(SIpW: t. 566; l. 117-; b. 32-; dph 15-; a. 16 32-pdrs.)
Edward Preble was born at Falmouth, Eastern Massachusetts, now Portland, Maine, 15 August 1761. In 1779 he was appointed to the Massachusetts State Marine, becoming an officer in the 26 gun ship Protector. Becoming a British prisoner, when that ship was captured in 1781, he was held for a time in prison ship New Jersey. On his release, he served in Winthrop and led a boarding party to capture a British brig at Castine and worked it out to sea despite heavy shore fire. Fifteen years of merchant service followed his Revolutionary War service and in April 1798 he was appointed 1st Lieutenant in the U.S. Navy. In January 1799 he assumed command of the 14 gun brig Pickering and took her to the West Indies to protect American commerce. Commissioned Captain 7 June 1799, he took command of Essex in December and sailed in January 1800 for the Pacific to provide similar protective services for Americans engaged in the East Indies trade. Given command of the 3rd Squadron, with Constitution as his flagship, in 1803, he sailed for the Barbary coast and by October had promoted a treaty with Morocco and established a blockade off Tripoli. Relieved in September 1804, Commodore Preble returned to the United States in February 1805 and became engaged in shipbuilding activities at Portland, Maine, where he died 25 August 1807.
The second Preble, a sloop-of-war built by the Portsmouth (N.H.) Navy Yard, was launched 13 June 1839 and commissioned the following year, Comdr. Samuel L. Breese in command.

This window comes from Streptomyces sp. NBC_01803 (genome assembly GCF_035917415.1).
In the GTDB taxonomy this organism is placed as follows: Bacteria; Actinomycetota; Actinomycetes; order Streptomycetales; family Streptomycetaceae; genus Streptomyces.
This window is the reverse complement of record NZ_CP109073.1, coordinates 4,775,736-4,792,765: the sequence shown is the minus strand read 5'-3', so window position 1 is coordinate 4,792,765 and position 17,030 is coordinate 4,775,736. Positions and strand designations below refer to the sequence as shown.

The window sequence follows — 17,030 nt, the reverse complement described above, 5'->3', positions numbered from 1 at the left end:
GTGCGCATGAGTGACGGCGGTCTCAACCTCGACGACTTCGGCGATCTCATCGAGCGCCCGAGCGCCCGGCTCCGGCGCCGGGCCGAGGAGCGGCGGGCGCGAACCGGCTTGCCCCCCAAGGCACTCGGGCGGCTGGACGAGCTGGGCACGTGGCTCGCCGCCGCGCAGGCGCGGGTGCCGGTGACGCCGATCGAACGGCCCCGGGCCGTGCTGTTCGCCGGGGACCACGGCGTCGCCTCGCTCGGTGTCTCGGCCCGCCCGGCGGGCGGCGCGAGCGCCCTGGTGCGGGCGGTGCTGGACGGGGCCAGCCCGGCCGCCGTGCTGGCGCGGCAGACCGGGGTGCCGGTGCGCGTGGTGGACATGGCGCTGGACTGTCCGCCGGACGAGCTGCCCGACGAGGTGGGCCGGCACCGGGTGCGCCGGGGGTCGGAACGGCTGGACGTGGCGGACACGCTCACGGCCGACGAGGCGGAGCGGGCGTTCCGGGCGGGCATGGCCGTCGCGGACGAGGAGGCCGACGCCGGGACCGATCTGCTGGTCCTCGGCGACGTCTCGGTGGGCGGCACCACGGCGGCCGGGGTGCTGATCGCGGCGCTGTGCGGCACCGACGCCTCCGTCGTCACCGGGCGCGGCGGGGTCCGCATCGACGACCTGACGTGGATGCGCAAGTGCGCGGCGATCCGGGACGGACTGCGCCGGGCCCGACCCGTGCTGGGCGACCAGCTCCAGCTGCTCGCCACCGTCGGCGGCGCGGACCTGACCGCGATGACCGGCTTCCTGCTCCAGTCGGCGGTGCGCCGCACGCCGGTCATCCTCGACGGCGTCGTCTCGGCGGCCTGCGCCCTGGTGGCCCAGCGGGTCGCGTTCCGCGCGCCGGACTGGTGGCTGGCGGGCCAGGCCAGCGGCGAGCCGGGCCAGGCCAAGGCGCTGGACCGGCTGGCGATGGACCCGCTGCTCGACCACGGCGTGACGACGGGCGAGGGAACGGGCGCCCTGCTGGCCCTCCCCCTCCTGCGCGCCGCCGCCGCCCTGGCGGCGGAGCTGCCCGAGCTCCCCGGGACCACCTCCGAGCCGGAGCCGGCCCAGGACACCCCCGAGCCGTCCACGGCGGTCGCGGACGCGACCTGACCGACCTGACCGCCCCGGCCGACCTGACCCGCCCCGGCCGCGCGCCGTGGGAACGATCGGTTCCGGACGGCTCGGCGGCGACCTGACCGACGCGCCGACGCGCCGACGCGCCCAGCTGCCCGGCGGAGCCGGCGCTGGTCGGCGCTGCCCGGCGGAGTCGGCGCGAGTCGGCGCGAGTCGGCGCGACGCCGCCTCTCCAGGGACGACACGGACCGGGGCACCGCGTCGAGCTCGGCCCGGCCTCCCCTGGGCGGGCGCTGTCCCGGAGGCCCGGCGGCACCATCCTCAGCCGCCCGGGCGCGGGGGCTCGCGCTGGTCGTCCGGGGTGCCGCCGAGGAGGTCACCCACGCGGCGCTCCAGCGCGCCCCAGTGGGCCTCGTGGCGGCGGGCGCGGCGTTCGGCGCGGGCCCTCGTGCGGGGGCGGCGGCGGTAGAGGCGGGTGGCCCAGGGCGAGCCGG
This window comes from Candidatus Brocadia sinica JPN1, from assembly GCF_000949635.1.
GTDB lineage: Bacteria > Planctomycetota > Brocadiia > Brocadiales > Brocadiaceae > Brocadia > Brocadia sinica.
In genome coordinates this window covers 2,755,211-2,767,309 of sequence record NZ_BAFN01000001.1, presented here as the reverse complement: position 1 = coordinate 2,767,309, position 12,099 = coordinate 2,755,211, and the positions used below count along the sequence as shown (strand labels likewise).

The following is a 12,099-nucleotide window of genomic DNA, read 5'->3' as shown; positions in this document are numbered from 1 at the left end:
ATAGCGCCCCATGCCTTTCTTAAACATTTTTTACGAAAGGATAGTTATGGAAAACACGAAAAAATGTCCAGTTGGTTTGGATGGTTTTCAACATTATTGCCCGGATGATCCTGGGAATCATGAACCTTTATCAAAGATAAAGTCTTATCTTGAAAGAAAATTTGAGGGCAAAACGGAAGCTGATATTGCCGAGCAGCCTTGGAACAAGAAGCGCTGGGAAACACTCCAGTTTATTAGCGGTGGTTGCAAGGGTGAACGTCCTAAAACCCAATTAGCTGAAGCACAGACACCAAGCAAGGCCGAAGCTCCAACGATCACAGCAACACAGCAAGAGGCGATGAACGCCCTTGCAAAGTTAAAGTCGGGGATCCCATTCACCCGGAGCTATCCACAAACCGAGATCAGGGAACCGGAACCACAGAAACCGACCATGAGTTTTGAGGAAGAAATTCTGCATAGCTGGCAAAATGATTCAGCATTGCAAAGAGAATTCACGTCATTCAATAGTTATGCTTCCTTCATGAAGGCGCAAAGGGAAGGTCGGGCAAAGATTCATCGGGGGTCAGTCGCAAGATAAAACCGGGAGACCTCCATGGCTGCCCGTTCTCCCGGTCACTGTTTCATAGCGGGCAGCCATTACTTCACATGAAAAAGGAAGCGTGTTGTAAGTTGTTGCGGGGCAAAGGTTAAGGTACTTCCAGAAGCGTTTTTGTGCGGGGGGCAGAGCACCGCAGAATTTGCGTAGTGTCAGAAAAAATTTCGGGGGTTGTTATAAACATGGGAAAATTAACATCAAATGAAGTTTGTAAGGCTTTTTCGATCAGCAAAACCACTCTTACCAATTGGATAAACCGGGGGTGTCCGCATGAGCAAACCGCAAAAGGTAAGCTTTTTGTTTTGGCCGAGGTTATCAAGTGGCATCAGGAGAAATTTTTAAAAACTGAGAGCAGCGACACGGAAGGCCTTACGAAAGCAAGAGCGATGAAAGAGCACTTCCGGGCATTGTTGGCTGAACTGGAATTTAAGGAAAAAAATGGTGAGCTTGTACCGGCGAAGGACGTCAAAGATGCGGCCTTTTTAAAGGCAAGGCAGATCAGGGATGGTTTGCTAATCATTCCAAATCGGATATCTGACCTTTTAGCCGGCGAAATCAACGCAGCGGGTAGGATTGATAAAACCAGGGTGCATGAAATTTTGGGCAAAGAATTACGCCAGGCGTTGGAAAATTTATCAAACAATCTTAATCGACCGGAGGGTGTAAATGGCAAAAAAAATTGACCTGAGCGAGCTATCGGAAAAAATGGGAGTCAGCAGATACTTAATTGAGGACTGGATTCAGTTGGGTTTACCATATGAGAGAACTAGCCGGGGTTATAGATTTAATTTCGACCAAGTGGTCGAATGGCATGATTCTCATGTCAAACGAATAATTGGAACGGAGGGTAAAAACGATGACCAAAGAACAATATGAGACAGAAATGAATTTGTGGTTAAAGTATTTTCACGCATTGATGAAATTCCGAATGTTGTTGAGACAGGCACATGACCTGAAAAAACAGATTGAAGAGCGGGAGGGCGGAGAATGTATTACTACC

On special duty off Labrador from June to November 1840, Preble sailed for the Mediterranean, 12 January 1841. Returning 13 August 1843, she departed the following year for the African coast where she served from 5 September 1844 to 25 September 1845. A year later she sailed from New York for the Pacific. Arriving at Valparaiso 26 January 1847, she continued on to serve with the Pacific Squadron off the west coast for the remainder of the Mexican War.
In the summer of 1848 she sailed west to cruise in the East Indies. During the spring of 1849 she moved north arriving at Nagasaki 18 April, to negotiate the release of survivors of the ship-wrecked whaler Lagoda, held prisoners by the Japanese. Accomplishing her mission, she sailed on the 26th to rejoin the East Indies Squadron at Shanghai. On 1 November 1850 she got underway for the United States. Arriving at New York 1 January 1851, she served as a practice ship for midshipmen until 1858.
In late 1858, Preble sailed for Paraguay to take action against that country for firing on Water Witch. She arrived at Asuncion with 18 other vessels 25 January 1859, but the payment of an indemnity and an apology settled the affair peacefully.
She returned to the United States in September 1860, and ten months later joined the Gulf Blockading Squadron to assist in implementing the Union blockade of the South's coast. Initially at the mouth of the Mississippi she later shifted to Pensacola to act as guard and store ship. On 27 April 1863 she was accidently destroyed by fire.